Treating phosphorus stored in lake sediments

The majority of lakes around the world have large stores of phosphorus in the sediment that has built up over years of deposition from outside sources. Many lake managers focus on the deterioration of water quality and issues with increasing prevalence of algal blooms, without understanding where the real issue lies. Phosphorus that is stored […]

The majority of lakes around the world have large stores of phosphorus in the sediment that has built up over years of deposition from outside sources. Many lake managers focus on the deterioration of water quality and issues with increasing prevalence of algal blooms, without understanding where the real issue lies. Phosphorus that is stored in sediments can be re-released into the water column during times of lake inversion, temperature change, wind and current effects or changes in water chemistry. Phoslock has been used in a number of lakes around the world to bind dissolved phosphorus from the water column, and most importantly, prevent stored phosphorus in sediments entering the water column and enabling the formation of harmful algal blooms. One such lake is Lake Lorene, USA. The aerial photos below are of Lake Lorene in August 2011 (left) prior to treatment and July 2012 (right) after the Phoslock application.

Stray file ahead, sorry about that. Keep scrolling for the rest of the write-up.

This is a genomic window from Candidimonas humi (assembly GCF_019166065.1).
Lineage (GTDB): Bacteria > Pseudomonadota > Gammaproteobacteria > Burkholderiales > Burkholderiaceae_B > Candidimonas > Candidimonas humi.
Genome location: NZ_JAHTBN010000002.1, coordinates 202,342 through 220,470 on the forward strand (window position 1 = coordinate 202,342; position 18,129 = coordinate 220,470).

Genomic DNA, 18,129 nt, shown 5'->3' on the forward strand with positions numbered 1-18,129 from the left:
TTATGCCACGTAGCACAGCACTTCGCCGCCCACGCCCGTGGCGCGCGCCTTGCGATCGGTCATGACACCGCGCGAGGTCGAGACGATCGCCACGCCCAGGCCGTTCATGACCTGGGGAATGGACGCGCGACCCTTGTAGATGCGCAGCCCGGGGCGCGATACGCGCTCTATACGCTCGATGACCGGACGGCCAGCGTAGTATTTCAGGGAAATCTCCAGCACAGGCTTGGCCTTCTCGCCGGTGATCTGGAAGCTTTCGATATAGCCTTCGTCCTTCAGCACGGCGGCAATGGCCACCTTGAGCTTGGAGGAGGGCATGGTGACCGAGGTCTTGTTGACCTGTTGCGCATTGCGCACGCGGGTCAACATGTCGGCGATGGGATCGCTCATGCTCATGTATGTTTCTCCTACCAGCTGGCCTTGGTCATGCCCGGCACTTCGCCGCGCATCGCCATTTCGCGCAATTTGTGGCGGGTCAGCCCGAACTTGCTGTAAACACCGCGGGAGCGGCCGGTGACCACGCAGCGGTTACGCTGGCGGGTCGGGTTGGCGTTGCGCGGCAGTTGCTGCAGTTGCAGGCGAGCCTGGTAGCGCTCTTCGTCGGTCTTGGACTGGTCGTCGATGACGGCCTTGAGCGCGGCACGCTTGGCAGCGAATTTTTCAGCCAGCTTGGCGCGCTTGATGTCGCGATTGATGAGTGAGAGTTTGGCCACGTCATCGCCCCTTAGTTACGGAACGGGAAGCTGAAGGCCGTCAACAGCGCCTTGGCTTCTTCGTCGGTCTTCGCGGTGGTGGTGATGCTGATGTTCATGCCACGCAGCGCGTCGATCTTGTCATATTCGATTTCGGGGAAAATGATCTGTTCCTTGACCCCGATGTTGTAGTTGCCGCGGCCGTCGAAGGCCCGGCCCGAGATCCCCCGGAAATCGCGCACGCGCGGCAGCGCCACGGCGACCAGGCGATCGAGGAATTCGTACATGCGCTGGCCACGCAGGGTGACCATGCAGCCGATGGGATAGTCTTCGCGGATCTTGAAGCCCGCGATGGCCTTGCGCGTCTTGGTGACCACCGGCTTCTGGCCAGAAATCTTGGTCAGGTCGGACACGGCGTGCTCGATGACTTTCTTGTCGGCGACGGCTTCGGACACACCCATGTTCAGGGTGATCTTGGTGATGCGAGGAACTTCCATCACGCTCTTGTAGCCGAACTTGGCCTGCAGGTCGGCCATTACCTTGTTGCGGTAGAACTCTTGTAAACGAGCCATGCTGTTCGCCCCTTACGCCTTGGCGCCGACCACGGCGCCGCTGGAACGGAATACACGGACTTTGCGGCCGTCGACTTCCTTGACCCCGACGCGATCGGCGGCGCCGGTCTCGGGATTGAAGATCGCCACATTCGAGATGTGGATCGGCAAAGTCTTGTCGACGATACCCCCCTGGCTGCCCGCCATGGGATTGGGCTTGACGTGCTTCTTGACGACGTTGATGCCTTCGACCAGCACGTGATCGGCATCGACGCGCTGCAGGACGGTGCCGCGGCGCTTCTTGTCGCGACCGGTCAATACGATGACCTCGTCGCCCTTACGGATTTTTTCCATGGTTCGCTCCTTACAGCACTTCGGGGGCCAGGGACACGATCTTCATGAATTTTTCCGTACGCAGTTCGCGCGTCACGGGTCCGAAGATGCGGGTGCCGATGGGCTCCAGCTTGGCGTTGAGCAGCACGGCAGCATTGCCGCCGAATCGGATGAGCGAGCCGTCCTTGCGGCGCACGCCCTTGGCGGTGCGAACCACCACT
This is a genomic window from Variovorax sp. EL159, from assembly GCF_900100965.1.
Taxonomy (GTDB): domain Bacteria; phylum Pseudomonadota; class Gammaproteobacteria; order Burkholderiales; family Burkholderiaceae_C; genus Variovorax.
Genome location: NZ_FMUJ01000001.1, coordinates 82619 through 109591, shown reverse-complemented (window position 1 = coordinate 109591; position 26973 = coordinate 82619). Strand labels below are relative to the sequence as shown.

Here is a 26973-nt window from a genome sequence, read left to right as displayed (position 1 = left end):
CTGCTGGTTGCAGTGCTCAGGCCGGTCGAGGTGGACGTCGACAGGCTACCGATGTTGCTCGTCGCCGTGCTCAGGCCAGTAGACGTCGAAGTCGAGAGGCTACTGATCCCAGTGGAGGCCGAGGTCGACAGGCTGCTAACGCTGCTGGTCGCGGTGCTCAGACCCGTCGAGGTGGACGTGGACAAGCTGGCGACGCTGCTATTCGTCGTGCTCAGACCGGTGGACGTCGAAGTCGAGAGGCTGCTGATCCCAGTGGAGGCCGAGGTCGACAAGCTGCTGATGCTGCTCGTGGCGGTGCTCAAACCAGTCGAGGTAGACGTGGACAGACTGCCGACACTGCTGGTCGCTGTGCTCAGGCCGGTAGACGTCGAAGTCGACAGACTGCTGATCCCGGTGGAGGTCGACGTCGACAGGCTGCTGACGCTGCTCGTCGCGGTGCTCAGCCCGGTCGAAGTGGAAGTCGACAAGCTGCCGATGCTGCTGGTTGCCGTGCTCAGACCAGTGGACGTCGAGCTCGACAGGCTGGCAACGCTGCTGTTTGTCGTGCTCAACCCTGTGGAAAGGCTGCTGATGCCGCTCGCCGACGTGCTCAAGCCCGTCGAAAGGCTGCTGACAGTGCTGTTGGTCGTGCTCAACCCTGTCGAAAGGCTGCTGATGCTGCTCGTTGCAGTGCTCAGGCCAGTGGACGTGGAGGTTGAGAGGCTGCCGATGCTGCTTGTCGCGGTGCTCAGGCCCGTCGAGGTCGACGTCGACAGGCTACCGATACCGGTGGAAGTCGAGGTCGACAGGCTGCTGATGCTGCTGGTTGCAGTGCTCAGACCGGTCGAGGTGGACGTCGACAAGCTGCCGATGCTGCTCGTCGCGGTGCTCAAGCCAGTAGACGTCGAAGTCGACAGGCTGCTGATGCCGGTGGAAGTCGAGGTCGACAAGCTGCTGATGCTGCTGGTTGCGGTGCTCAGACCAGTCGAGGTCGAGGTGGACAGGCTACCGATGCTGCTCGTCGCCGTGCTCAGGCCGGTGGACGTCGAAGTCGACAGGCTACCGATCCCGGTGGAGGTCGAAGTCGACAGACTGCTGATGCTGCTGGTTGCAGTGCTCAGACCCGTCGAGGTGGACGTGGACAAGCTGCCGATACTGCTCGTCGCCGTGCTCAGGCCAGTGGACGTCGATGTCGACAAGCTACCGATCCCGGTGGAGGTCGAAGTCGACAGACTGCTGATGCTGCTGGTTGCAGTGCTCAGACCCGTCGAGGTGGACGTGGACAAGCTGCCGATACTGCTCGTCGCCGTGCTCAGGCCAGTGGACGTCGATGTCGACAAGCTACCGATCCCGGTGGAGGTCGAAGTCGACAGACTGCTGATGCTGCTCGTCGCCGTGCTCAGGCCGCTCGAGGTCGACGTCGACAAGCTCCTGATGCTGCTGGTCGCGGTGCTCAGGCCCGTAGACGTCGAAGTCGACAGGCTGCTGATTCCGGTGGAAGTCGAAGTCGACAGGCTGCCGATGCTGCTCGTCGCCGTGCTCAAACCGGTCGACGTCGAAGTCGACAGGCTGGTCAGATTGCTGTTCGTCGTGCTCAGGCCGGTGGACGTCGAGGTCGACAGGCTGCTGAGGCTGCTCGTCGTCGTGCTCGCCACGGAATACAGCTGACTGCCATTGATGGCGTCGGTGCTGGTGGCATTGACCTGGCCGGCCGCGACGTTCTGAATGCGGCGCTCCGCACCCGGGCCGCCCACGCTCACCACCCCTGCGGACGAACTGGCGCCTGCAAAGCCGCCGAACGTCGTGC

Lorene before Lorene after

More information on this and other lakes that have been treated with Phoslock for sediment remediation can be found at: http://www.phoslock.com.au/irm/content/lakes-reservoirs-rivers-canals.aspx?RID=250